Antigua and Barbuda, land of the 365 beaches

9 December 2011 | Author/Destination: | Rubric: General Reading Time:  8 minutes

Antigua - English Harbour and Falmouth Harbour © / Frederik Ramm

Antigua – English Harbour and Falmouth Harbour © / Frederik Ramm

Antigua and Barbuda is a twin-island nation lying between the Caribbean Sea and the Atlantic Ocean. It consists of two major inhabited islands, Antigua and Barbuda, and a number of smaller islands. The permanent population number approximately 85,000 (2010) and the capital and largest port and city is St. John’s, on Antigua.   read more…

The Virgin Islands

21 October 2011 | Author/Destination: | Rubric: General Reading Time:  16 minutes

Saint Thomas Harbor © Calyponte

Saint Thomas Harbor © Calyponte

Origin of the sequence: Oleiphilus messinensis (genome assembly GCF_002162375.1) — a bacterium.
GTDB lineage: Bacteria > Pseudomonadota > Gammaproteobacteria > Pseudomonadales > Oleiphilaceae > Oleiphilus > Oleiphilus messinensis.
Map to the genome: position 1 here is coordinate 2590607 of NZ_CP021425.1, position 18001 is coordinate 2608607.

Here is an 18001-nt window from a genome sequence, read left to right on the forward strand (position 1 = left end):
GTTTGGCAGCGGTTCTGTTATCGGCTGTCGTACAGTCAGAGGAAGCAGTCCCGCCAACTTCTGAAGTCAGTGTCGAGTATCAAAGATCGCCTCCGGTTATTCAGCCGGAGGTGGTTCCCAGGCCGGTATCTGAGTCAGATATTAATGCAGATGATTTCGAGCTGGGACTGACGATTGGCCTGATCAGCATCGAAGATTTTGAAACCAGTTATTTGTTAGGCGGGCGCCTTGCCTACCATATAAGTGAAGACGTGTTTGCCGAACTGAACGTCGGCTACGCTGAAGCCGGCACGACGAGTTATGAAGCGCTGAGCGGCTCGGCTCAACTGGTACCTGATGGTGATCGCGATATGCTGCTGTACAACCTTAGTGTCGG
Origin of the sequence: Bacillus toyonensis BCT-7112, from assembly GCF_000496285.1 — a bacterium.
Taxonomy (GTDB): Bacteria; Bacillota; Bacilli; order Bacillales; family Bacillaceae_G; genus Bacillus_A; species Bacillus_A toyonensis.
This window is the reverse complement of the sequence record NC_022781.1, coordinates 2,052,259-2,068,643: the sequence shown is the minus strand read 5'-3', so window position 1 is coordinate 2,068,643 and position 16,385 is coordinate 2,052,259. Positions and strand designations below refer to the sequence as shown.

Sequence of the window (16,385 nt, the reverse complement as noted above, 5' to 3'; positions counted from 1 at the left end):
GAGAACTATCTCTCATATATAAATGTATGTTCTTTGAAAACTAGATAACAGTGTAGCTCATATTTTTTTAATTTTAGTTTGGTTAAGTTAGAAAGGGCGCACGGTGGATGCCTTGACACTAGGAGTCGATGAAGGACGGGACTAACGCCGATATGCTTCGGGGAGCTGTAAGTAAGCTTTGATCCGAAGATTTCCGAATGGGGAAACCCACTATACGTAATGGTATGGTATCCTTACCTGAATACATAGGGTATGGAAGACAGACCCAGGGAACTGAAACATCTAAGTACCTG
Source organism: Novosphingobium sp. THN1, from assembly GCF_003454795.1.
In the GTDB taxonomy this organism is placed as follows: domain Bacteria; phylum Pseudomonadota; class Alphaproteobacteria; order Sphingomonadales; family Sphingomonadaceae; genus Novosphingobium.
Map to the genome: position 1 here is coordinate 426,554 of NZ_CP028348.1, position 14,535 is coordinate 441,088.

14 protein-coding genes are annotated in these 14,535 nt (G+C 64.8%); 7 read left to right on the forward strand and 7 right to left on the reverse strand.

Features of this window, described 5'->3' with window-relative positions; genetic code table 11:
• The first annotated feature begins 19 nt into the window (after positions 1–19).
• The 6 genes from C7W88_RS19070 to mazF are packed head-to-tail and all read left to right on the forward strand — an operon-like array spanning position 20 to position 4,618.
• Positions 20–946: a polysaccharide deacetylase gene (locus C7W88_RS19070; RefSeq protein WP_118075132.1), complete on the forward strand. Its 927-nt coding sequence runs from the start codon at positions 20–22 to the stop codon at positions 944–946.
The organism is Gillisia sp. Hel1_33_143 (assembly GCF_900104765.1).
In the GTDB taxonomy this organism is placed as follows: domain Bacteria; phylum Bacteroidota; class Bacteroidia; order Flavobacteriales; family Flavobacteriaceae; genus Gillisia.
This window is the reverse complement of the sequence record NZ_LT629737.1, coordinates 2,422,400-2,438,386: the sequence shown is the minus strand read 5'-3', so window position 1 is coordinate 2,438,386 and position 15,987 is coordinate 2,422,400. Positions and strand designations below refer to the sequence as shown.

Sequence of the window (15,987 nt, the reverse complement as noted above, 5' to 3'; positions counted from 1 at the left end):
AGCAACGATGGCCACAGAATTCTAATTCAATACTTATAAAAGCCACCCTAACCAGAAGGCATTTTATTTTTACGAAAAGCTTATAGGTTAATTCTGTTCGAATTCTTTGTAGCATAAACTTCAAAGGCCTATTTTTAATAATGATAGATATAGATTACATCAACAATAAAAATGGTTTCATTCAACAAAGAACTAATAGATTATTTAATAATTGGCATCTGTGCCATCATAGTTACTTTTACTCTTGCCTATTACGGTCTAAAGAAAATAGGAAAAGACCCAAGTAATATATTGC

The Virgin Islands of the United States (commonly called the United States Virgin Islands or U.S. Virgin Islands) are a group of islands in the Caribbean that are an insular area of the United States. The U.S. Virgin Islands consist of the main islands of Saint Croix, Saint John, and Saint Thomas, along with the much smaller but historically distinct Water Island, and many other surrounding minor islands. The total land area of the territory is 133.73 square miles (346.4 km2). As of the 2000 census the population was 108,612, mostly composed by those of Afro-Caribbean descent. Tourism is the primary economic activity, although there is a significant manufacturing sector. Formerly the Danish West Indies, they were sold to the United States by Denmark in the Treaty of the Danish West Indies of 1916. Today tourism is the primary economic activity. The islands normally host 2 million visitors a year, many of whom visit on cruise ships.   read more…